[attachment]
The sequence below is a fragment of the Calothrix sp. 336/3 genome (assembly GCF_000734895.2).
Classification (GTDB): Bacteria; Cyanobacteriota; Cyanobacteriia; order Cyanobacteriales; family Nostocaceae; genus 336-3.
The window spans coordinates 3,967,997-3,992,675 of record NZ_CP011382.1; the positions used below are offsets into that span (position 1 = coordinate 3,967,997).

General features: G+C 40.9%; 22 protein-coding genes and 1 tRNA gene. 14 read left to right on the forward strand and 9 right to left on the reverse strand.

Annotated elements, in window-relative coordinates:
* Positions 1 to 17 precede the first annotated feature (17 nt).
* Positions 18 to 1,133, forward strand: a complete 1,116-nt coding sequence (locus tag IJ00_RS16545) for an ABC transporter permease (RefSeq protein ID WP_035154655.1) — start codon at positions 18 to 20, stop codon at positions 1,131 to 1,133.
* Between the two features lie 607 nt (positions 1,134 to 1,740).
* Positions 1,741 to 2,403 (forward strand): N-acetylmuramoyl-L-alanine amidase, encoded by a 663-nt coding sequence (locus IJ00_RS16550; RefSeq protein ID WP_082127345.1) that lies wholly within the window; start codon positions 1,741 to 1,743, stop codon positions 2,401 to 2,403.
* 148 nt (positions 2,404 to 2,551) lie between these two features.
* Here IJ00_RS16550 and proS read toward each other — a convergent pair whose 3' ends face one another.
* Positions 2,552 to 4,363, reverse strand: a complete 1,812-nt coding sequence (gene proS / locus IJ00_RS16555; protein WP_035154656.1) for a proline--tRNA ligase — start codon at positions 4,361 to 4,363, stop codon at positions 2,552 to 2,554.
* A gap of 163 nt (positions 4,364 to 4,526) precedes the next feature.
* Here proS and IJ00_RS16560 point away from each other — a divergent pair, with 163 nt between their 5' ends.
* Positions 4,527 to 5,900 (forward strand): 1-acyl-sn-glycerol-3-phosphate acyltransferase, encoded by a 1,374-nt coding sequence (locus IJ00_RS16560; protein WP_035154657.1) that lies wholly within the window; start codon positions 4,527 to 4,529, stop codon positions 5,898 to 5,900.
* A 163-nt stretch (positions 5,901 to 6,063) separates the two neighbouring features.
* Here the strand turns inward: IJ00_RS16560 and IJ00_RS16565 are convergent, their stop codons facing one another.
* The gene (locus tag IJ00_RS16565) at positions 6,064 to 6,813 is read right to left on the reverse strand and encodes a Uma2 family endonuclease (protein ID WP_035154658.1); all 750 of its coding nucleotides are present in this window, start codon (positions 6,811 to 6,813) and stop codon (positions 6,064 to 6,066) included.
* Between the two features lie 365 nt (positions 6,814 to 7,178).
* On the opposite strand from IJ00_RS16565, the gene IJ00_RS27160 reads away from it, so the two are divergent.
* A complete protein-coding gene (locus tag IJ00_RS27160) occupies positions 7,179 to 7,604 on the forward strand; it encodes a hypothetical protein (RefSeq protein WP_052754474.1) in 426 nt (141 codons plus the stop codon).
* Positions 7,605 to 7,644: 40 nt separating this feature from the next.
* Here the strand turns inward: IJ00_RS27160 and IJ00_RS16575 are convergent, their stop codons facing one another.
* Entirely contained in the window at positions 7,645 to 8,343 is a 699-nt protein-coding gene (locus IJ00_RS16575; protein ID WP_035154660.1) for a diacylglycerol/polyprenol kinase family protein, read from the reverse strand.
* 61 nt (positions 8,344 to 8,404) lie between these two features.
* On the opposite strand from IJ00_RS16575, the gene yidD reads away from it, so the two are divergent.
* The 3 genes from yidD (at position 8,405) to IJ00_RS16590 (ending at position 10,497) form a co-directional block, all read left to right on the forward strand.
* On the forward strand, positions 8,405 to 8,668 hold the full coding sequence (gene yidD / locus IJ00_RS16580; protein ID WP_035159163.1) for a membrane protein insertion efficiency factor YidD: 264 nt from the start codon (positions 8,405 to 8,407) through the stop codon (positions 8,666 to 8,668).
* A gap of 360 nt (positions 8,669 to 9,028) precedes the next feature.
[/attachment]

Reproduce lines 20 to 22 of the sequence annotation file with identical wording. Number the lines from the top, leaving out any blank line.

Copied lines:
* On the opposite strand from IJ00_RS16565, the gene IJ00_RS27160 reads away from it, so the two are divergent.
* A complete protein-coding gene (locus tag IJ00_RS27160) occupies positions 7,179 to 7,604 on the forward strand; it encodes a hypothetical protein (RefSeq protein WP_052754474.1) in 426 nt (141 codons plus the stop codon).
* Positions 7,605 to 7,644: 40 nt separating this feature from the next.